While the desire to view things with and from a historical perspective is welcome, Birk’s early work tends to suffer from a superficial understanding of the social and historical context in which the referenced artwork was produced and sometimes makes dubious connections to events in the present.
However, Birk’s more recent efforts, Prisonation (2001), a series of landscape paintings and prints of California’s thirty-three prisons done in the tradition of 19th century paintings of the American West, and Death in America (2005), a set of ten etchings of the leading causes of death in America, are more successful in balancing a historical source with a contemporary subject to create visually interesting images in their own right.
This is most particularly true of a set of fifteen large-scale woodblock prints, The Depravities of War (2007), published by HuiPress in Hawaii with the collaboration of several other artists, including Masterprinter Paul Mullowney.
Taking a cue from Jacques Callot’s “The Miseries of War” in the early 17th century, which in turn were the inspiration for Goya’s “The Disasters of War” in the early 19th century, Birk’s prints chronicle the crimes of the US invasion and occupation of Iraq with an acuteness that often finds expression in telling details: a US military recruitment table adorned with a sign that says “Enlist Army: Free college”; Iraqis gesturing to a dog not to give their hiding place away to American soldiers; and most poignantly perhaps, a disabled vet returning to his dilapidated, inner-city apartment complex.
Indeed, prints are often Birk’s strongest work. At the P.P.O.W. gallery, the large scale “Monument to the United Nations Declaration of Human Rights” is impressive not only in terms of size (48 x 63 inches), but in execution. Suggesting both the Vendome Column (1806-10, celebrating Napoleon’s military victories), knocked down under the direction of artist Gustave Courbet during the Paris Commune in 1871, and Vladimir Tatlin’s “ Monument to the Third International ” (1919-1920), Birk’s column—topped with the Universal movie studio logo—is inscribed with the articles of the Geneva Convention guaranteeing human rights. It leans precipitously to the side, however, held up only by virtue of scaffolding arising from a vast international slum, while it is guarded by barbed wire and security cameras and to the left rise the gleaming towers of a wealthy megalopolis.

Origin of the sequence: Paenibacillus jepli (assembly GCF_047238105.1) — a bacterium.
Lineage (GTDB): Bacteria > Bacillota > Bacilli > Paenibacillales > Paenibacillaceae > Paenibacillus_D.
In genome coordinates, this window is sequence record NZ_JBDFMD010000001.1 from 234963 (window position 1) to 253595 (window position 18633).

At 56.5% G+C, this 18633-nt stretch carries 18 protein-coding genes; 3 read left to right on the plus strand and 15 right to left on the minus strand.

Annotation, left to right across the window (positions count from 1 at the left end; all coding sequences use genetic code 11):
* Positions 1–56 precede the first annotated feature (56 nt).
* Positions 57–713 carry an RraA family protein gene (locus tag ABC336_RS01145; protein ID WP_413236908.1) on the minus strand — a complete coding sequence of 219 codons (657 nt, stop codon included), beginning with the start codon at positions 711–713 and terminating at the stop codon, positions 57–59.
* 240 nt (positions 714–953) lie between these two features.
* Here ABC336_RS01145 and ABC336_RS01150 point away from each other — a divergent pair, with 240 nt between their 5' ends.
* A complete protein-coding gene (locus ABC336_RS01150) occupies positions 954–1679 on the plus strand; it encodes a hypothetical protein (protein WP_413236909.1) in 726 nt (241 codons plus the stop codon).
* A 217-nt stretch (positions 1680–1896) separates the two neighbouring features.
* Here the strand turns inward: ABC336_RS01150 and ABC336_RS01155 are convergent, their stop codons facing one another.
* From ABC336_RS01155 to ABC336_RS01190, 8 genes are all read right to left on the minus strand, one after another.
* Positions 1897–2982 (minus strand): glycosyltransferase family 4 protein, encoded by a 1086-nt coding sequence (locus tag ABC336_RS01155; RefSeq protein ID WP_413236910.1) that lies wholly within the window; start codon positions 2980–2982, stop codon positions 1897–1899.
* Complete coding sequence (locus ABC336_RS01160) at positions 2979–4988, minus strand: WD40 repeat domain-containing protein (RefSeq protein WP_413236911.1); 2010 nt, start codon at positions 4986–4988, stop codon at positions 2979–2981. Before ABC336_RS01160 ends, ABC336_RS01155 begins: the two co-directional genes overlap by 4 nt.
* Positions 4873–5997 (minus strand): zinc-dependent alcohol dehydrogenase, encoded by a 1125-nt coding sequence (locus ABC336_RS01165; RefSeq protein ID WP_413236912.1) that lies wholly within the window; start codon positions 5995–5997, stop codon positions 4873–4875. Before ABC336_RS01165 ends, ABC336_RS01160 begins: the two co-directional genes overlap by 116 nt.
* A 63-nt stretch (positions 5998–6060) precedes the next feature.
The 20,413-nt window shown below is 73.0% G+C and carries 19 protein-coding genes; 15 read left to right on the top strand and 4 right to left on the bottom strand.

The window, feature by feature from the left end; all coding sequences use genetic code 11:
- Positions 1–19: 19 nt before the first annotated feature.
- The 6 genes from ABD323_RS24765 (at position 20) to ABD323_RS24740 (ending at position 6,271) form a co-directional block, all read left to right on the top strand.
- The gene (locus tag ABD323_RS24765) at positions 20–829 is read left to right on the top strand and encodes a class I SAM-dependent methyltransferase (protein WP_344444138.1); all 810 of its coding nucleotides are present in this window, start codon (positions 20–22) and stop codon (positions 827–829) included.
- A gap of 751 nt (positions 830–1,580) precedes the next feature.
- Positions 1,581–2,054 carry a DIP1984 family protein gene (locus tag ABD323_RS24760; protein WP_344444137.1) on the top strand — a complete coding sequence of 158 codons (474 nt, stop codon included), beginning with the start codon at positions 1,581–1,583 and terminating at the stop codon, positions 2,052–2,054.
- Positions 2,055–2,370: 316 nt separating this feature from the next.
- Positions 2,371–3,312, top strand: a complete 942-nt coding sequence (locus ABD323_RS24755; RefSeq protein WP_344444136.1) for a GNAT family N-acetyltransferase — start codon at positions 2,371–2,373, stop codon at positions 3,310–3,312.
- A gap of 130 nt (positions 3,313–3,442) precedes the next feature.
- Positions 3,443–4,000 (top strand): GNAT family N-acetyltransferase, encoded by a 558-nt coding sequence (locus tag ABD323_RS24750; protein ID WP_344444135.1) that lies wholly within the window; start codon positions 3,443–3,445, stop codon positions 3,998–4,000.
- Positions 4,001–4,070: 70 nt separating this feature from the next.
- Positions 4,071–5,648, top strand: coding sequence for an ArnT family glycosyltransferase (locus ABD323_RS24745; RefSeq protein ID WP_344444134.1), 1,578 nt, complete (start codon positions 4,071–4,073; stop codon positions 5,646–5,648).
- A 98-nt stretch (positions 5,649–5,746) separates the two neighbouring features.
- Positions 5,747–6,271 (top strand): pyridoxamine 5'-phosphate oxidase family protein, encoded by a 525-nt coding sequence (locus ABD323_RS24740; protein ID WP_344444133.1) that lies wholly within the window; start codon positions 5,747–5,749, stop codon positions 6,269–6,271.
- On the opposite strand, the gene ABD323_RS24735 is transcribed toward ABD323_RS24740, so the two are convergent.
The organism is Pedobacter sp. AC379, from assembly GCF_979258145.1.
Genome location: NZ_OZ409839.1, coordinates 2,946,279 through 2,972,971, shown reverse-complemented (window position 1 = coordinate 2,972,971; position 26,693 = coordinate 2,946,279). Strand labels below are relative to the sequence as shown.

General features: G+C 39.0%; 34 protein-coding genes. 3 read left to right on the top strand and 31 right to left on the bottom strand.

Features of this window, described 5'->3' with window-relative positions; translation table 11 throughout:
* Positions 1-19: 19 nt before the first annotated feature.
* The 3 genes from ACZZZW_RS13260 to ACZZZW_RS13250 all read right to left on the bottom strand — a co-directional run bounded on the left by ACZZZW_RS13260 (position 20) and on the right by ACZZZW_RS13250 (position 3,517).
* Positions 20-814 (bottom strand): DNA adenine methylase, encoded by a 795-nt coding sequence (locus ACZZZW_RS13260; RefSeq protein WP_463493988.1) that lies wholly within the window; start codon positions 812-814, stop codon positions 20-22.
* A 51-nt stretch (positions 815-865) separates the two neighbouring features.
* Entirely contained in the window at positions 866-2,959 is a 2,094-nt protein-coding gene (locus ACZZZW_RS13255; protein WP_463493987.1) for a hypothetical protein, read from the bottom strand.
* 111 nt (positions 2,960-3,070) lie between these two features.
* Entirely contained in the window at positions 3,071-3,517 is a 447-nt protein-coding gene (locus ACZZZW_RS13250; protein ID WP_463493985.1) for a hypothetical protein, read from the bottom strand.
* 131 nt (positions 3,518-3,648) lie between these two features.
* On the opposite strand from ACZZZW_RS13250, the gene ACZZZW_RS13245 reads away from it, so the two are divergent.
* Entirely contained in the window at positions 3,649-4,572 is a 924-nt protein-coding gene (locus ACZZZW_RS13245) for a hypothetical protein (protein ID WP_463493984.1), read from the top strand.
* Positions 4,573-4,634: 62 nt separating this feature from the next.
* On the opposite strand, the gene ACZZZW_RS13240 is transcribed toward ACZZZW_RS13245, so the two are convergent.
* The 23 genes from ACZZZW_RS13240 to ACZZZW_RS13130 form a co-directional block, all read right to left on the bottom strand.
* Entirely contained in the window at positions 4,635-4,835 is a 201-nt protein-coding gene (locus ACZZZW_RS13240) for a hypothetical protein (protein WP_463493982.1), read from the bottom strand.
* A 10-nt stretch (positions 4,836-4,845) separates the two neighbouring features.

In any event, Birk’s work is perhaps less noteworthy at this point for its politics than it is for its feel for the texture of everyday life. Whether it is a woman on a cellphone in front of a discount store on a busy city street; an ominous looking “operating” table; duck hunters firing at dawn or the tracks in the snow made by a car parked in front of a house in the winter twilight, the American Quran presents an unusually concrete survey of life in 21st century America.
Questions inevitably arise in regard to Birk’s goal of making the Qur’an accessible. One certainly sympathizes with his hostility to the anti-Muslim propaganda campaign, essentially launched to justify military interventions in the energy-rich region. A turn toward Islam may be the response of many in the Middle East and elsewhere to the depredations of imperialism, and socialists defend the right of Muslims in the West to dress and worship as they choose. However, there is no reason to extend historical-cultural sensitivity and opposition to racism into an uncritical attitude toward any religion or institution or to consider the present state of religious belief, for example, to be a permanent feature of life. A great deal depends on the growth of working class opposition in Europe and North America to the present order, including its brutal wars.
Still, by virtue of its format—text boxes partially or in some cases almost entirely blocking the scene behind—the American Quran creates a peculiar process of looking which may be of greater value than its more limited aesthetic qualities or moral message. One finds oneself trying to peer around the text to better see what is going on, which in turn creates a sense of inquiry into and frustration with our partial grasp of a given scene’s significance. This effort to uncover what is going on under the surface of contemporary American life may have far-reaching implications in the present situation.
Selections from “American Qur’an” are also on view at Winter Center Gallery, Millersville University, Pennsylvania: Sept. 5 - Nov. 9, 2013; as well as “And the WORD is...” at Towson University, Baltimore, Maryland: Sept. 12 - Dec. 7, 2013